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The Magic Stone

A bribe is like a magic stone in the eyes of the one who gives it; wherever he turns he prospers.  Proverbs 17:8     Though set in Japan, Gilbert and Sullivan’s famous Mikado was actually a satire on British politics—which helps explain the character “Pooh-Bah,” the self-important holder of numerous offices (“Lord High Everything Else”) who offers all his services for a price.  So when Nanki-Po (the Emperor’s son in disguise) asks about the woman he loves, Pooh-Bah calls it a “state secret.”  Nanki-Po takes the hint and pays the bribe to learn about his beloved.   Whether in Britain or Japan, or anywhere else on...

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A Name That Rots

The memory of the righteous is a blessing, but the name of the wicked will rot. Proverbs 10:7     For any number of reasons, I suppose, we don’t give much thought to our legacy.  We should.  The writer of Hebrews, e. g., commends the heroes of the faith as worthy examples (Heb. 11:2).  And Scripture is full of encouragements to live so that others honor our lives: A good name is better than precious ointment (Eccl. 7:1).   Whether it matters to us or not, we will certainly leave a legacy—for good or ill: The memory of the righteous is a blessing, but the name of...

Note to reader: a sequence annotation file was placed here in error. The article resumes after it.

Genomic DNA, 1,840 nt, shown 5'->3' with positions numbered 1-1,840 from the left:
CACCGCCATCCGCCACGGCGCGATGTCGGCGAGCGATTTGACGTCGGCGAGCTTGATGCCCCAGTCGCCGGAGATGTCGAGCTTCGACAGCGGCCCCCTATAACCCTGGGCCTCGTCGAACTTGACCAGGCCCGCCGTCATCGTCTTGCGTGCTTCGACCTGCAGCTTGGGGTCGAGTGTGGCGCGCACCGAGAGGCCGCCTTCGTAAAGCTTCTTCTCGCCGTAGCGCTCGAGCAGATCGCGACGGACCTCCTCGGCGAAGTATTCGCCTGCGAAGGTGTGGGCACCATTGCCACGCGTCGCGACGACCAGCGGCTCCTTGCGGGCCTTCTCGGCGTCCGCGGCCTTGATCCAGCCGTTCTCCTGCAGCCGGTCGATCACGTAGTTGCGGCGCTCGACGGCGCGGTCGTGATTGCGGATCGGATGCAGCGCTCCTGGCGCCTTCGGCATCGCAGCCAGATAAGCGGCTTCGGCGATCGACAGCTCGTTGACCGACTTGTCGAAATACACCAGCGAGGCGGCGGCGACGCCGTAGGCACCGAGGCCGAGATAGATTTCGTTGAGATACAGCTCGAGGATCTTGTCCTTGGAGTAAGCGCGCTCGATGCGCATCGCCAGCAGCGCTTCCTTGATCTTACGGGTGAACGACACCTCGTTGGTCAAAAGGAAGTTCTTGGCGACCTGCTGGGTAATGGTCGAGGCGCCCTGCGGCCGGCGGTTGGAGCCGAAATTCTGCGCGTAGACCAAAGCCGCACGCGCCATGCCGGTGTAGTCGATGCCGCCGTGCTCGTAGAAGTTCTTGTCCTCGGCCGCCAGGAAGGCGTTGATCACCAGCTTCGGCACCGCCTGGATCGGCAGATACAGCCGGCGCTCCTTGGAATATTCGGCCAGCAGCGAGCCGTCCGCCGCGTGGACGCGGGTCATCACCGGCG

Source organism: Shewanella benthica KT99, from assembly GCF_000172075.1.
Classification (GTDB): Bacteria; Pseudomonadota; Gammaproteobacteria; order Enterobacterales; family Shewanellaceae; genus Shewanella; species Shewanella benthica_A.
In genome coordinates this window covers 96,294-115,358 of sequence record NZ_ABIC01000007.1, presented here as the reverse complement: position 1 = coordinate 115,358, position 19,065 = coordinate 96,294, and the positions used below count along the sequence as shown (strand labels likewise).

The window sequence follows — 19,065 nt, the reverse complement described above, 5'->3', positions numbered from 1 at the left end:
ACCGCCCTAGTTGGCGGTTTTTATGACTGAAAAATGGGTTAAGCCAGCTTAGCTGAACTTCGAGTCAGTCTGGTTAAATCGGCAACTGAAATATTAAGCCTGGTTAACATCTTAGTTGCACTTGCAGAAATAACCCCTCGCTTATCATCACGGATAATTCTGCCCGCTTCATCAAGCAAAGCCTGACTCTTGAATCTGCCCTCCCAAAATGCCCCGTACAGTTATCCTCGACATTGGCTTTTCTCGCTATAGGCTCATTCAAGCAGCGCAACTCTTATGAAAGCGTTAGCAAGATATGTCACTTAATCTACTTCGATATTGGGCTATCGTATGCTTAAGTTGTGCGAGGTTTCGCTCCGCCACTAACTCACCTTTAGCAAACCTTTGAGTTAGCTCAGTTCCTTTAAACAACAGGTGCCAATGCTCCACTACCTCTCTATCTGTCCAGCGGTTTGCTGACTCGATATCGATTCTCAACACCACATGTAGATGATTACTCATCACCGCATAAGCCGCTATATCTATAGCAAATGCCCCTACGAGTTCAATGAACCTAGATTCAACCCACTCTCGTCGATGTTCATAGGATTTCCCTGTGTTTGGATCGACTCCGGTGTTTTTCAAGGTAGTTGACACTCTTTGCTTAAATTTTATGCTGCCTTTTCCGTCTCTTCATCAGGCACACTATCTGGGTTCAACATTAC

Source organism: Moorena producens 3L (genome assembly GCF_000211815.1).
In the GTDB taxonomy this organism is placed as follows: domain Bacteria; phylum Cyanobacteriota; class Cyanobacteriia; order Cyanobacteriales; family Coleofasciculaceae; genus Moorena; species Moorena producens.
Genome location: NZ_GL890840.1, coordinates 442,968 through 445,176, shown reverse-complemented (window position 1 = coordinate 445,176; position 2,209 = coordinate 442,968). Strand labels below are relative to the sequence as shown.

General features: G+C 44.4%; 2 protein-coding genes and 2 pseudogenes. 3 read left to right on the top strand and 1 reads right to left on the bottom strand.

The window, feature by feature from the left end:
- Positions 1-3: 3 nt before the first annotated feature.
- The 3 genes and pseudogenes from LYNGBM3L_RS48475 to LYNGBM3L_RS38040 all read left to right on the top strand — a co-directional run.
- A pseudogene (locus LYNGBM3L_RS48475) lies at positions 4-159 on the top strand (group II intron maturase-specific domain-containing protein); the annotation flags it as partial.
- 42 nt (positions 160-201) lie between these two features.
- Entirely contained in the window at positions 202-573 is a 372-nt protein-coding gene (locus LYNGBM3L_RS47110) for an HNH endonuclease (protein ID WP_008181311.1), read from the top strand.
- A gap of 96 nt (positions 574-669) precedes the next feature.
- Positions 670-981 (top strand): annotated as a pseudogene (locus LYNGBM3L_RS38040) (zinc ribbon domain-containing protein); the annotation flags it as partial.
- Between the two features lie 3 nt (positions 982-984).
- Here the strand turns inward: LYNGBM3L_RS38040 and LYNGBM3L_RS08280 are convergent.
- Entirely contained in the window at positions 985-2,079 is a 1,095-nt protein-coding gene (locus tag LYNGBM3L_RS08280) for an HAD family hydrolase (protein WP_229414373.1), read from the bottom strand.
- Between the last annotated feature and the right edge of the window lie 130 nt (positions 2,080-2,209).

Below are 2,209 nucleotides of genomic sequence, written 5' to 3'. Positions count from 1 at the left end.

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Iron Sharpens Iron

Whoever blesses his neighbor with a loud voice, rising early in the morning, will be counted as cursing.  A continual dripping on a rainy day and a quarrelsome wife are alike; to restrain her is to restrain the wind or to grasp oil in one’s right hand.  Iron sharpens iron, and one man sharpens another. Proverbs 27:14-17     These verses describe three very different ways of relating to people.  Take your pick.  First the Idle Flatterer (v. 14), who seeks favor for himself by oiling his relationships with compliments, flattery, and ostentatious friendliness (rather than genuine good will or caring good works).  He...

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